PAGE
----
Infinite scrollers pop up all over the internet. Google Music’s artist list is one, Facebook’s timeline is one and Twitter’s live feed is one as well. You scroll down and before you reach the bottom, new content magically appears seemingly out of nowhere. It’s a seamless experience for users and it’s easy to see the appeal.
begin with ABC
Coding begin with ABC.
The additional content appended dynamically to the bottom of the page or to the container as the user approaches the end of the content, the elements’s rendering and appending will be handled only if and when the user needs it. If the user doesn’t reach the end of the viewport, data that is not in the viewport won’t be loaded and handled
Set the pen
The advantages are clear: data request dynamically, and it is sample to realize, we just need to judge if the bellow element is ready to show, if yes then rending it, we dont need to thinking about the upper datasets, means we increased the DOM node count, but when user scroll up, we save time of operation and requests. It is good when the datasets are not very big.
The virtual scrollbar
There are three flavors of virtual scrollbar implementation
- Object pool — based on “Object Pool” design pattern. A small subset of DOM elements are rendered and reused as the user scrolls down the page;
- Use, drop and recreate — Recreates the DOM elements each time they are in the viewport, and releases them once they leave;
- Just add the elements — As in infinite scroll, creates the elements as they come into view.
Set the pen
Unlike with the infinite scrollbar, with the virtual scrollbar, the scroll’s size is calculated before appending the elements, it keeps the element as constant count. and (index-1)*height is made by multiplying item-height by item-count.
Each element gets an absolute position over the padding layer, and is offset from the top padding according to the element index. This solution is not very good, because we should add each element a padding attribute, and should change anytime, it is expensive, like that, we could use the
A example from google
In this example this google team trying to build a message app demo, and there have an infinity scroll scene, so in this case, google team suggested 3 techniques to optimize this.
The think of DOM recycling is reduce the count of DOM, whenever we scroll the screen, the general idea is to use the initial DOM or the already created DOM elements that are off-screen instead of creating new ones. Create a new DOM is cheap, but each of DOM have extra coast in memory, layout, style and paint. And with the increasement of DOM node count, low-end devices will get noticeably slower, also that every relayout and reapplication of your styles (a process that is triggered whenever a class is added or removed from a node) grows more expensive with a bigger DOM.
The first hurdle is the scrolling itself. Since we will only have a tiny subset of all available items in the DOM at any given time, we need to find another way to make the browser’s scrollbar properly reflect the amount content that is theoretically there. We will use a 1px by 1px sentinel element with a transform to force the element that contains the items (the runway) to have the desired height. We will promote every element in the runway to their own layer to make sure the layer of the runway itself completely empty. No background color, nothing. If the runway’s layer is non-empty it is not eligible for the browser’s optimizations and we will have to store a texture on our graphics card that has a height of a couple of hundred thousand pixels. Definitely not viable on a mobile device.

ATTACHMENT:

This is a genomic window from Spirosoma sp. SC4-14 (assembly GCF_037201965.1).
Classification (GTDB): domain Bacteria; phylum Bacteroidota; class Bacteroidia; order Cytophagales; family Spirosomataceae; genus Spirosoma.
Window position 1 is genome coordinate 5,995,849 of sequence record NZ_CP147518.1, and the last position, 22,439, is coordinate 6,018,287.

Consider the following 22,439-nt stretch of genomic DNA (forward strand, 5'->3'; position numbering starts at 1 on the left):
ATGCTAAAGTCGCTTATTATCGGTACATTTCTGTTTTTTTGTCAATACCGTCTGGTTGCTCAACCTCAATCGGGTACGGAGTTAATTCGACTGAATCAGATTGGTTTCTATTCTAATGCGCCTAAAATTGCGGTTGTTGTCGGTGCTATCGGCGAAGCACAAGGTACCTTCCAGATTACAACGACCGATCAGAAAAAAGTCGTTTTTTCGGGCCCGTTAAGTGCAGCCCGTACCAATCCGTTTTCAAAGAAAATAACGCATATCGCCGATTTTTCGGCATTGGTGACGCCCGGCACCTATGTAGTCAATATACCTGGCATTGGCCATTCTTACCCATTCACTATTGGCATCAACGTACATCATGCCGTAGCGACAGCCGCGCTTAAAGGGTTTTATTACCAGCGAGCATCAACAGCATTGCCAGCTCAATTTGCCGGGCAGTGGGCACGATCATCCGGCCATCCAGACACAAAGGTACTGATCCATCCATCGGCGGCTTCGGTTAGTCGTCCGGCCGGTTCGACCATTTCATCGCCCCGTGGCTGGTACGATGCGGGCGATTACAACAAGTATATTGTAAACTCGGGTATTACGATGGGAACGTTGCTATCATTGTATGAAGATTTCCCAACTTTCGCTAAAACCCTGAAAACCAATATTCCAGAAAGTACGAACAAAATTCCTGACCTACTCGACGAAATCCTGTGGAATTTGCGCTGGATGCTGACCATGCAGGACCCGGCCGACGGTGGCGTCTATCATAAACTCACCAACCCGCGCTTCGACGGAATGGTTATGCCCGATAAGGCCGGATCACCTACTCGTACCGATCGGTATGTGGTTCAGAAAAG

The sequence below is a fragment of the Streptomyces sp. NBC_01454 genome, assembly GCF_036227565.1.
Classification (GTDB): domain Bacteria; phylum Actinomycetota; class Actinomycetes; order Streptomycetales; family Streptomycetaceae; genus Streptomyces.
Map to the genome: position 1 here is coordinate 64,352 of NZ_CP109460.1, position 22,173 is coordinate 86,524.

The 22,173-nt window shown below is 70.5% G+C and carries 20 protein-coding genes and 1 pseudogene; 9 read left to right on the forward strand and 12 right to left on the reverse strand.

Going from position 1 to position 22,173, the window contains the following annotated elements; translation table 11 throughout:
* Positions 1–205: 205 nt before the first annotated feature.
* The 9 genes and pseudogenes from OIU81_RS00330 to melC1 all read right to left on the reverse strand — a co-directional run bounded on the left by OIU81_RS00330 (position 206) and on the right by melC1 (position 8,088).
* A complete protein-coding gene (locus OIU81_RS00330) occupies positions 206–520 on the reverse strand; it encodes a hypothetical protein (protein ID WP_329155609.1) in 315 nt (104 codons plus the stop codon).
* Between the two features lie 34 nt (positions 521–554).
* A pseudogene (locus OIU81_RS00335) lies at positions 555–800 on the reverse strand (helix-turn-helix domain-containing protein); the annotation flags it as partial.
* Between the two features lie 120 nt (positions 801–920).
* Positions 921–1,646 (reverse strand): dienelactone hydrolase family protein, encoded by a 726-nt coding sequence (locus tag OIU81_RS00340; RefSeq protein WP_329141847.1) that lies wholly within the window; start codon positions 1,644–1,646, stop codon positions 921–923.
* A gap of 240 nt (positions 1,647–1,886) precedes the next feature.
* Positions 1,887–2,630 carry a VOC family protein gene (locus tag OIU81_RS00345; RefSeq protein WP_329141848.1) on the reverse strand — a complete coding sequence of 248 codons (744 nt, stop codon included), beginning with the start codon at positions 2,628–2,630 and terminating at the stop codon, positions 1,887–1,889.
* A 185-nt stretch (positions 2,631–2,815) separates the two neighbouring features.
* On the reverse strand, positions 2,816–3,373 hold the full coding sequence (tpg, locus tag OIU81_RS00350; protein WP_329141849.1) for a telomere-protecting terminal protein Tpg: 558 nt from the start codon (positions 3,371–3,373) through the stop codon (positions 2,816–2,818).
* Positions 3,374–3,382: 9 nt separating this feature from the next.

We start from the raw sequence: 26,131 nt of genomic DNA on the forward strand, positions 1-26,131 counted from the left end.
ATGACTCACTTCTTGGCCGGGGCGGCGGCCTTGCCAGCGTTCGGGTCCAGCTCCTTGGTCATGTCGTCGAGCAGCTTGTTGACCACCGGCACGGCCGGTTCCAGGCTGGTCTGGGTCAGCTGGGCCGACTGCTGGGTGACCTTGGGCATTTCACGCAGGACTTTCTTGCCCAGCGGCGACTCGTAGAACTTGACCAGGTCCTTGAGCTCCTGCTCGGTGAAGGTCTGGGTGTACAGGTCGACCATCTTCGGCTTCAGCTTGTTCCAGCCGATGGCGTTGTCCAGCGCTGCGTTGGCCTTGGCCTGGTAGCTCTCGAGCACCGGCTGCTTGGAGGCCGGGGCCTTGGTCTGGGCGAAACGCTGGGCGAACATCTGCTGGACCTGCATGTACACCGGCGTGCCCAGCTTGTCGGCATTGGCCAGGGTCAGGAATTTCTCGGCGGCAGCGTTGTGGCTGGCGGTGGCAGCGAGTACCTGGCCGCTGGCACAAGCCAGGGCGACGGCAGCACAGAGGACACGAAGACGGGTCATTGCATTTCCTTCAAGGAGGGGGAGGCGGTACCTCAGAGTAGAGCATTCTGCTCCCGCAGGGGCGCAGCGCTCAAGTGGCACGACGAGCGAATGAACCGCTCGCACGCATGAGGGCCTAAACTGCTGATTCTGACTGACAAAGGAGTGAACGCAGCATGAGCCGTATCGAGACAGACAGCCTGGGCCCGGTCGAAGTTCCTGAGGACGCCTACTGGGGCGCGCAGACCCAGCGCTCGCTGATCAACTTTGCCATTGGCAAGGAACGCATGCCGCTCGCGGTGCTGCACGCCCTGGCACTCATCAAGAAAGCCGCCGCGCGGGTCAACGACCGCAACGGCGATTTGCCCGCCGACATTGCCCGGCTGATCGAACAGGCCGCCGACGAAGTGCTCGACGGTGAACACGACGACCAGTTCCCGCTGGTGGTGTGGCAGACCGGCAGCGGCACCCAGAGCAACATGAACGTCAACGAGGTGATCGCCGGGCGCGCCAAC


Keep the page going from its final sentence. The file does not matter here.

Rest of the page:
Whenever we scroll, we will check if the viewport has come sufficiently close to the end of the runway. If so, we will extend the runway by moving the sentinel element and moving the items that have left the viewport to the bottom of the runway and populate them with new content.
The same goes for scrolling in the other direction. We will, however, never shrink the runway in our implementation, so that the scrollbar position stays consistent.
Considering about the network latency and everything, if our users make use of flicky scrolling, they can easily scroll past the last element we have data for. If that happens, we will place a tombstone item – a placeholder – that will get replaced by the item with actual content once the data has arrived.
Tombstones are also recycled and have a separate pool for re-usable DOM elements. We need that so we can make a nice transition from a tombstone to the item populated with content, which would otherwise be very jarring to the user and might actually make them lose track of what they were focusing on.
Our scroll anchoring will be invoked both when tombstones are being replaced as well as when the window gets resized (which also happens when the devices is being flipped!). We will have to figure out what the top-most visible element in the viewport is. As that element could only be partially visible, we will also store the offset from the top of the element where the viewport begins.
If the viewport is resized and the runway has changes, we are able to restore a situation that feels visually identical to the user. Win! Except a resized window means that each items has potentially changed its height, so how do we know how far down the anchored content should be placed? We don’t! To find out we would have to layout every element above the anchored item and add up all of their heights; this could cause a significant pause after a resize, and we don’t want that. Instead, we resort to assuming that every item above is the same size as a tombstone and adjust our scroll position accordingly. As elements are scrolled into the runway, we adjust our scroll position, effectively deferring the layout work to when it is actually needed.
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